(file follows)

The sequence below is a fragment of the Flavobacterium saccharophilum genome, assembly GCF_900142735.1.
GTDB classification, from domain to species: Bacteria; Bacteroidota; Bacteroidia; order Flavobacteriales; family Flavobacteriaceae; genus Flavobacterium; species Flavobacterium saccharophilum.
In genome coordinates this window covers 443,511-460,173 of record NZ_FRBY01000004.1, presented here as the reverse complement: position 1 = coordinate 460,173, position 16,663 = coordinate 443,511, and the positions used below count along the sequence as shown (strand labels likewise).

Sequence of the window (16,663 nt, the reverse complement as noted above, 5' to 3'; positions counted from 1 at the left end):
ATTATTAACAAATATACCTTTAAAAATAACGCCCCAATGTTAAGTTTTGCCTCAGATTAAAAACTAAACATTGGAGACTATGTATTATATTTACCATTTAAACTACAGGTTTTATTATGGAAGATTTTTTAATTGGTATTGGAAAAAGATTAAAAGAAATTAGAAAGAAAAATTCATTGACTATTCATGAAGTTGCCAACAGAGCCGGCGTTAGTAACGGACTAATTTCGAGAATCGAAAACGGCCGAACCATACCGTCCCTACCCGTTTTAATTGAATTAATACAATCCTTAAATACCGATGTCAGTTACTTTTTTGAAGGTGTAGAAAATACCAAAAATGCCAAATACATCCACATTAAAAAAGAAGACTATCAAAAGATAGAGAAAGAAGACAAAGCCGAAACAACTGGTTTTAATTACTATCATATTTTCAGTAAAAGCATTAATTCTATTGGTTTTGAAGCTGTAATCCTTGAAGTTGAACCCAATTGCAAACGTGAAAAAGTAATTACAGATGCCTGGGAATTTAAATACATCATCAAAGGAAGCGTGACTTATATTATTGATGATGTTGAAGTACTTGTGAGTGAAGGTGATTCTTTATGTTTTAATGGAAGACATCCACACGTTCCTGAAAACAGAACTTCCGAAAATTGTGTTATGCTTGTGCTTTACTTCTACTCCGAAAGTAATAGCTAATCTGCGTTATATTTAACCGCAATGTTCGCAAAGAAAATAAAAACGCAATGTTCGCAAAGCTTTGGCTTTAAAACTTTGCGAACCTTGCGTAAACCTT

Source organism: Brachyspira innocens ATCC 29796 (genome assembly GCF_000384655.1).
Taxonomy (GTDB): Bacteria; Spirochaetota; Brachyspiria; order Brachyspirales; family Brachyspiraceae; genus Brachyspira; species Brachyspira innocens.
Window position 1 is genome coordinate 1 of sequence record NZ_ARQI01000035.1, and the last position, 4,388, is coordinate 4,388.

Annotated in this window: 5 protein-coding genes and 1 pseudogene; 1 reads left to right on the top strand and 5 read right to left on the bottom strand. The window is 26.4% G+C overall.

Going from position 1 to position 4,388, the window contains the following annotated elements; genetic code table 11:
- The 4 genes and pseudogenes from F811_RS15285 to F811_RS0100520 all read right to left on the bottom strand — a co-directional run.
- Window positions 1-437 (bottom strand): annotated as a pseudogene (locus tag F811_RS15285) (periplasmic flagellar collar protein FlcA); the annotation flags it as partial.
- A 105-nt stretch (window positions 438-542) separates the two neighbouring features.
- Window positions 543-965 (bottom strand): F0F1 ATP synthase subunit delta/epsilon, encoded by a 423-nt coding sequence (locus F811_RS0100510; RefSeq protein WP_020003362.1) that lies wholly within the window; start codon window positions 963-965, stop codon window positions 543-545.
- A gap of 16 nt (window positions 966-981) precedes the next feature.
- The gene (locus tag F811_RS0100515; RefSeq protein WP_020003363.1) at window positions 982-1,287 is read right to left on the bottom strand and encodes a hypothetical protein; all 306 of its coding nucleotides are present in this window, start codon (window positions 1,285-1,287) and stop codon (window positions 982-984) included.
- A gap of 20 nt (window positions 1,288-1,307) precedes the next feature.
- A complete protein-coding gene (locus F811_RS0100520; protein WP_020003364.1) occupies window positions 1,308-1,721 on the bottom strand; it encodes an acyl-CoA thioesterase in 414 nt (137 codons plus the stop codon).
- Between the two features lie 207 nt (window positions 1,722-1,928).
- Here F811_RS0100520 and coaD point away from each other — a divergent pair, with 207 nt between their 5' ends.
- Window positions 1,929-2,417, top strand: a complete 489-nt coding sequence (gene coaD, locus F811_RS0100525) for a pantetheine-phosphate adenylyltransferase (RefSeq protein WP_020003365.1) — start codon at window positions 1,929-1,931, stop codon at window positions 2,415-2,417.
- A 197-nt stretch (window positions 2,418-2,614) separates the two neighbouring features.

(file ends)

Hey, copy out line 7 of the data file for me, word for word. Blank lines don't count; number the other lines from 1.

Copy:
Taxonomy (GTDB): Bacteria; Spirochaetota; Brachyspiria; order Brachyspirales; family Brachyspiraceae; genus Brachyspira; species Brachyspira innocens.